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Junta warned to be careful targeting rivals with petty litigation

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PHOTO: Piyabutr Sangkanokkul reports to police yesterday using the, now popular, anti-government three-finger salute – The Nation

by Kai Chanwanpen

While members of pro-democracy parties continue to be targeted with politically-motivated lawsuits, a political scientist is warning this tactic of eliminating political rivals through trivial matters of law could backfire and lead to a legitimacy crisis down the track.

In the latest case, the Future Forward Party secretary-general Piyabutr Sangkanokkul yesterday acknowledged the charges pressed against him by the ruling NCPO, whose chief is a prime ministerial candidate after the March 24 election.

“Seeking advantage over rivals is common in politics. But this cannot be without consequences. They could face questions of legitimacy even if they successfully conspire to attain their goal,” said Attasit Pankaew, a political expert from Thammasat University.

“All the unfairness that can be seen right now will lead people to question if Piyabutr would have been hit with a lawsuit if he were not so popular in the election.”

The pro- and anti-junta blocs have been going after each other since the election with politically motivated, and mostly relatively petty, lawsuits.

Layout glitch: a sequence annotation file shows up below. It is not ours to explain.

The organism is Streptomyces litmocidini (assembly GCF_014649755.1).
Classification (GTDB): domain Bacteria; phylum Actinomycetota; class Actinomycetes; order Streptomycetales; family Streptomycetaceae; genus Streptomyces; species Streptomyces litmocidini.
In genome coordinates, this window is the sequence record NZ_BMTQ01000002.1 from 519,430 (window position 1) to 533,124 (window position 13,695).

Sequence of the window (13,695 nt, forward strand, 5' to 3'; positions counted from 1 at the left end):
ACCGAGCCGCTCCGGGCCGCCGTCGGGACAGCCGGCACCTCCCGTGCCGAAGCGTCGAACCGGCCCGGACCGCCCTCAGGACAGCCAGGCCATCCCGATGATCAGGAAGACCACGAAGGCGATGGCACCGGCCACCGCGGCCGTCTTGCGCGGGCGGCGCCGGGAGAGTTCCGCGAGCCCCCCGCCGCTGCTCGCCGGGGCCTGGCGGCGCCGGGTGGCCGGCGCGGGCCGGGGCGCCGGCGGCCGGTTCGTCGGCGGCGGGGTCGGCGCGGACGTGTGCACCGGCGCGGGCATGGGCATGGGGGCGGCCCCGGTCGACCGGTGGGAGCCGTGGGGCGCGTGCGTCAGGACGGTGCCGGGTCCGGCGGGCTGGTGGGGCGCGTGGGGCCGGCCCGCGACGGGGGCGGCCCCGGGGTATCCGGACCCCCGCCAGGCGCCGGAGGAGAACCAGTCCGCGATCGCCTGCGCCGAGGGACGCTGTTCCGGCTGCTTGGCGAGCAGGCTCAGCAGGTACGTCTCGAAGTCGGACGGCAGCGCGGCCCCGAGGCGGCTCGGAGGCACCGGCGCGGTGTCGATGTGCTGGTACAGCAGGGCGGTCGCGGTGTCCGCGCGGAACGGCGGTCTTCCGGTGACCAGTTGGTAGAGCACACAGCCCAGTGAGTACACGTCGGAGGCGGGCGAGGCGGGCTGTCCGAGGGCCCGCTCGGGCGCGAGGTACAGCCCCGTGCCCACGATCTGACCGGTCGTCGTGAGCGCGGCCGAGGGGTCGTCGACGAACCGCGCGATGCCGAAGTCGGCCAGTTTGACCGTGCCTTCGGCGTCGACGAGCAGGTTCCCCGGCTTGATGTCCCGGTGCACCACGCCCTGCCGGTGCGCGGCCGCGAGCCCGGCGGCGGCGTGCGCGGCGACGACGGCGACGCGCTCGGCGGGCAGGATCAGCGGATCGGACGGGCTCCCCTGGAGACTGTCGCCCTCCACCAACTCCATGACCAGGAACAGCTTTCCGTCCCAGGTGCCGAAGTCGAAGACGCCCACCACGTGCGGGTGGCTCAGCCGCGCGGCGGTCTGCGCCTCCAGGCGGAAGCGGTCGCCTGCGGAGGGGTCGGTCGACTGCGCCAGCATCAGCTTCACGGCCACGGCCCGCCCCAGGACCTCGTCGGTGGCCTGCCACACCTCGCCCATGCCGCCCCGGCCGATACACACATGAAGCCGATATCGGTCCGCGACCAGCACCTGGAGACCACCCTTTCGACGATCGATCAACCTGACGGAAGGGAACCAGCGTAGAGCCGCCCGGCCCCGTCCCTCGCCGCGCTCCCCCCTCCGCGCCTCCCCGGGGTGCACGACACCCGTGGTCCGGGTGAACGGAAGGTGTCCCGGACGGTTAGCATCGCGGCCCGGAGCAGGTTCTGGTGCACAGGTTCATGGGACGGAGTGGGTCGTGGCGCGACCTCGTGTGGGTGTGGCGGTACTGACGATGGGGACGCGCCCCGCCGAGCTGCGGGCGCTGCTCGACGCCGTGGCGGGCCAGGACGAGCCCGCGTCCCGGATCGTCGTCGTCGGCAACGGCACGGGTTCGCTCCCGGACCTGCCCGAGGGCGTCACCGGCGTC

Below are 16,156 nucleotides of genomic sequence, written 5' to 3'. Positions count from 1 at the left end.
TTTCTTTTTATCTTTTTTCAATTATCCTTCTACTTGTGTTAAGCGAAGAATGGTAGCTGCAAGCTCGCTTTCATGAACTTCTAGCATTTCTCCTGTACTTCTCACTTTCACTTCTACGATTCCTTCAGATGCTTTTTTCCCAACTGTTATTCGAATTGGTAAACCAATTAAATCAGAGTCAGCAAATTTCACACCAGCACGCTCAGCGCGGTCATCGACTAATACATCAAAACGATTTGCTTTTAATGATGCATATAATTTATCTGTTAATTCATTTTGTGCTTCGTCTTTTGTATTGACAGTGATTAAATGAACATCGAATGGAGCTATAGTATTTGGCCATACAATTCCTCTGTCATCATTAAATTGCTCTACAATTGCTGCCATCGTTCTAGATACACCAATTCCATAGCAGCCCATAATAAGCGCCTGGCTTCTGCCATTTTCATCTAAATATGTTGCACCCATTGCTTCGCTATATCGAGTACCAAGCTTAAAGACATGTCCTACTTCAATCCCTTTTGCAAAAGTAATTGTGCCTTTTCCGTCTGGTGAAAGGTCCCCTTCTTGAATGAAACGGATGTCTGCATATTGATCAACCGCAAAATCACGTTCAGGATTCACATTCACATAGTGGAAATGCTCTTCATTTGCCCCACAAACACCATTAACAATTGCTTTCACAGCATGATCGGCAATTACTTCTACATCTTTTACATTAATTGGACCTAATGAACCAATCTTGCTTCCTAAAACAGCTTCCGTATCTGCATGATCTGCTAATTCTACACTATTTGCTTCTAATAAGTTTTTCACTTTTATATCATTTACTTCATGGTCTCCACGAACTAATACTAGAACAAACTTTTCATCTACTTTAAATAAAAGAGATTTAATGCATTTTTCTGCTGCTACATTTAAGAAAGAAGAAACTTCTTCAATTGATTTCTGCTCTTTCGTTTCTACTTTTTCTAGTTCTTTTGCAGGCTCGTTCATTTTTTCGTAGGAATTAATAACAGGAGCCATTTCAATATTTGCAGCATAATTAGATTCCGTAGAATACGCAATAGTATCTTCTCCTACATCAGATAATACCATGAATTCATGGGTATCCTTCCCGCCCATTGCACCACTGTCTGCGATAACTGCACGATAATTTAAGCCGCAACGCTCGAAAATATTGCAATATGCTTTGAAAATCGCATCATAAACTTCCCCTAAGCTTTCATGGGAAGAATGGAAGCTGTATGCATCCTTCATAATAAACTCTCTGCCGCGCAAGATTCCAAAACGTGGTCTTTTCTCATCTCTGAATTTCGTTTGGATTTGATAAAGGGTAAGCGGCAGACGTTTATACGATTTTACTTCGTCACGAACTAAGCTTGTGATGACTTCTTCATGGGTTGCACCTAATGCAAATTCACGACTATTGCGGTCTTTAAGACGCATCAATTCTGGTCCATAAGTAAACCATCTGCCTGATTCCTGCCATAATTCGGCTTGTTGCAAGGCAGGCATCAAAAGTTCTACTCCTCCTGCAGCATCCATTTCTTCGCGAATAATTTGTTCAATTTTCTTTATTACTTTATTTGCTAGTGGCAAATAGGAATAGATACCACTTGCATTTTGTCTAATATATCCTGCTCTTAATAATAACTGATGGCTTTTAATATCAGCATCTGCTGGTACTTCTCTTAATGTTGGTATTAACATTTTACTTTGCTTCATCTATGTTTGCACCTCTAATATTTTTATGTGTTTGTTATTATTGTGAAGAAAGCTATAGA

But when the court was petitioned to seek the disqualification of junta chief Prayut Chan-o-cha as a prime ministerial candidate because he was a public servant, the ruling went in favour of the incumbent.

While these kinds of political challenges are common around the world, Attasit said that public sentiment could play a major role in making any change.

“It’s how the public responds to the treatment that could improve this culture,” he said.

“Meanwhile, the authority has to provide an explanation and ensure that the due process of law is followed without victimising political rivals.”

Piyabutr has been charged with contempt of court and breaching the computer crime law for reading out a statement in relation to the dissolution of Thai Raksa Chart Party in February.

Piyabutr, a former law lecturer at Thammasat University, yesterday denied the charges. He insisted on his innocence, saying as a law scholar the criticism was meant as an academic comment and that he believed in the justice system.

“The chief of the NCPO is the PM candidate of a political party, which was a rival of Future Forward Party in the election and he has assigned an official to prosecute me for contempt of court,” he said.

“Let me make an observation: the judicial branch is a part of the sovereign state and cannot escape criticism, especially the Constitutional Court which rules on political conflicts and whose judgement is likely to be scrutinised,” Piyabutr told reporters.

“Disagreement with a court judgement is not a crime.”

SOURCE: The Nation

 

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